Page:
Oil Minister Dharmendra Pradhan on Monday said that there was no question of going back on deregulation of fuel pricing despite the government asking state-owned firms to subsidise petrol and diesel by Re 1 per litre.
Speaking at The Energy Forum here, he said international oil prices touching a four-year high of $85 per barrel is a “challenge” that has resulted in fuel prices continuing to rise despite a one-off excise duty cut and public sector units (PSUs) subsidising fuel.
Pradhan said he had spoken to Saudi Oil Minister Khalid A Al-Falih and “reminded him of the June commitment of Opec to increase production by 1 million barrels per day” to help cool prices.
“Maybe Opec is not following the June decision,” he said.
The combination of high international oil prices and a depreciating rupee has made imports costlier, resulting in retail pump rates shooting up. Petrol price on Monday was hiked by 21 paise a litre and diesel by 28 paise.
This propelled petrol price in Delhi to Rs 82.03 per litre and diesel to Rs 73.82.
Pradhan said the decision to cut excise duty on petrol and diesel by Rs 1.50 per litre each and ask oil PSUs to absorb another Re 1-a-litre was aimed at “giving relief to consumers”.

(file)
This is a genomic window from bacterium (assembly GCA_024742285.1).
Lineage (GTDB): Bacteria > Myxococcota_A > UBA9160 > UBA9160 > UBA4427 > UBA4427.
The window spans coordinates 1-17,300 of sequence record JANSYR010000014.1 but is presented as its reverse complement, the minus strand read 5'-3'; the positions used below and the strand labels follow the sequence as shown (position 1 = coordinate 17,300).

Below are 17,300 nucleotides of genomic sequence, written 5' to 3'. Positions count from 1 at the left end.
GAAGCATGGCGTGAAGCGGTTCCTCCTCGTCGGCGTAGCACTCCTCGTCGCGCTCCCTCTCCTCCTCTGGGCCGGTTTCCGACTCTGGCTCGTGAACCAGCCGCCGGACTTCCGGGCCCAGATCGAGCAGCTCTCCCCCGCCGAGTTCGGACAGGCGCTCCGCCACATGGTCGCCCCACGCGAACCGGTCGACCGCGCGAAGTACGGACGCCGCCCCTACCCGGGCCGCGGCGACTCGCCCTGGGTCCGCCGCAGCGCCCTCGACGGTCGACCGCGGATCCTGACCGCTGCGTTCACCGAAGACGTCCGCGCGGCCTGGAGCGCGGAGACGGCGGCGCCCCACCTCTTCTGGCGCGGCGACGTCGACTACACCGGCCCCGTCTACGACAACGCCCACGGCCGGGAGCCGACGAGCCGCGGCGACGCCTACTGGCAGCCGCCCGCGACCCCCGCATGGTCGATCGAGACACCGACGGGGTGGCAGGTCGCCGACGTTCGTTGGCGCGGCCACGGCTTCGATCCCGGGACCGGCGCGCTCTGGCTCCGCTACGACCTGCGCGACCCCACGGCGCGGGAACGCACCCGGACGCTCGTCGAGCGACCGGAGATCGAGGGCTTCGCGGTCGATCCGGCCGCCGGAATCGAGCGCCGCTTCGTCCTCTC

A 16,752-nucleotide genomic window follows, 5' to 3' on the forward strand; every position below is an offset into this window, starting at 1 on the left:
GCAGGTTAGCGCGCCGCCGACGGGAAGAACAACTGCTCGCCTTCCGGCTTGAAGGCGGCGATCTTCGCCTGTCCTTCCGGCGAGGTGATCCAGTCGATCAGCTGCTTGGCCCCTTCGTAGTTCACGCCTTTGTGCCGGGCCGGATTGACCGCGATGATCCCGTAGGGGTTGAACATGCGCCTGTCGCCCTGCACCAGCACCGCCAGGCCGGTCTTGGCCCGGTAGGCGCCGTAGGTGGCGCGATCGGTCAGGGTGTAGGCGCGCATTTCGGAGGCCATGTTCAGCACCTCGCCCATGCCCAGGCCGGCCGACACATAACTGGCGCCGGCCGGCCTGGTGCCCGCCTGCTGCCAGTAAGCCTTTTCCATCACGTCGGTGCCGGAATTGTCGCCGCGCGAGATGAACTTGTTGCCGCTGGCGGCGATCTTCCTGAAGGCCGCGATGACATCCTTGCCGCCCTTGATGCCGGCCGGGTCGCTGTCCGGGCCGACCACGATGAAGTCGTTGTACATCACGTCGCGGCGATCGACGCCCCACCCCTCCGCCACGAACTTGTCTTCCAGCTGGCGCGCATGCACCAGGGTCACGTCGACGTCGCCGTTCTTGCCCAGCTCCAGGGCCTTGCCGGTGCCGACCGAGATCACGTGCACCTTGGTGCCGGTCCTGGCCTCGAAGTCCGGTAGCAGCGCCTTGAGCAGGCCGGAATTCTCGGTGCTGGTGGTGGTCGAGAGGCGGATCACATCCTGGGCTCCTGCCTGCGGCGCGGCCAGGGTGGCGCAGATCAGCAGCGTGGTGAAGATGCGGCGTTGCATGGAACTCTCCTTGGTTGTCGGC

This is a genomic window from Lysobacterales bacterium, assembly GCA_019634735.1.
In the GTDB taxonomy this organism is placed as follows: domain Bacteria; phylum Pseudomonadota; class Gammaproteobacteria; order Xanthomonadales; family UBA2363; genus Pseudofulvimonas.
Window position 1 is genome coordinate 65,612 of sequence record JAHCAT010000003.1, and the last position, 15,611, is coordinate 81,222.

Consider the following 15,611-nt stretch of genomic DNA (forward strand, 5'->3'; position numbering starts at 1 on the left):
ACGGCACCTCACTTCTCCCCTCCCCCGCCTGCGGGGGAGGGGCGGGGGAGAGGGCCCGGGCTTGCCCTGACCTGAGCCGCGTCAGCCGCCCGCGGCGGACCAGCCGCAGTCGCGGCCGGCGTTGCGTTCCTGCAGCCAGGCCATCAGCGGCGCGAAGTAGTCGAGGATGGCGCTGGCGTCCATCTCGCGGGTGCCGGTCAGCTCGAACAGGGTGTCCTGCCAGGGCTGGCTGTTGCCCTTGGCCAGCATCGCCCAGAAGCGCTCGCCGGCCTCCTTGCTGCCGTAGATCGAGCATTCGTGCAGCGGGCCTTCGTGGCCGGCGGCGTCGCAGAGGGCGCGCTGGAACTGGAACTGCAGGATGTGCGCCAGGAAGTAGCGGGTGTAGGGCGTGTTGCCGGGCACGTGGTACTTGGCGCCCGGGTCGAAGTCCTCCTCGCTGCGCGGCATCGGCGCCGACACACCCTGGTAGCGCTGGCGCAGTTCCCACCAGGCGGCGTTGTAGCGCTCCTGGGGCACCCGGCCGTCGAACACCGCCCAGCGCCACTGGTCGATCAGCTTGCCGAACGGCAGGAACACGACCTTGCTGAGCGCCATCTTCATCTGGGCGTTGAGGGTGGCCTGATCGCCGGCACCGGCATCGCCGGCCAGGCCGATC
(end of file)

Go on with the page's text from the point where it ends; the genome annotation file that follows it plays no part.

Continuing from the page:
Later talking to reporters, he said the government was sensitive to consumers and had taken the decision in their interest.
On asking oil PSUs to subsidise fuel, he said the companies have taken the decision to “shield” consumers from high prices.
“This is not going back on deregulation. Fuel prices continue to be decided on a daily basis based on factors like benchmark international rate and foreign exchange rate,” he said.
The reduction in excise duty, only the second in four years of BJP-led NDA rule, will dent central government revenues by Rs 10,500 crore and was aimed at cooling retail prices that had shot up to an all-time high.
The BJP-government at the centre had raised excise duty on petrol by Rs 11.77 a litre and that on diesel by Rs 13.47 a litre in nine installments between November 2014 and January 2016 to shore up finances as global oil prices fell, but then cut the tax just once in October last year by Rs 2 a litre.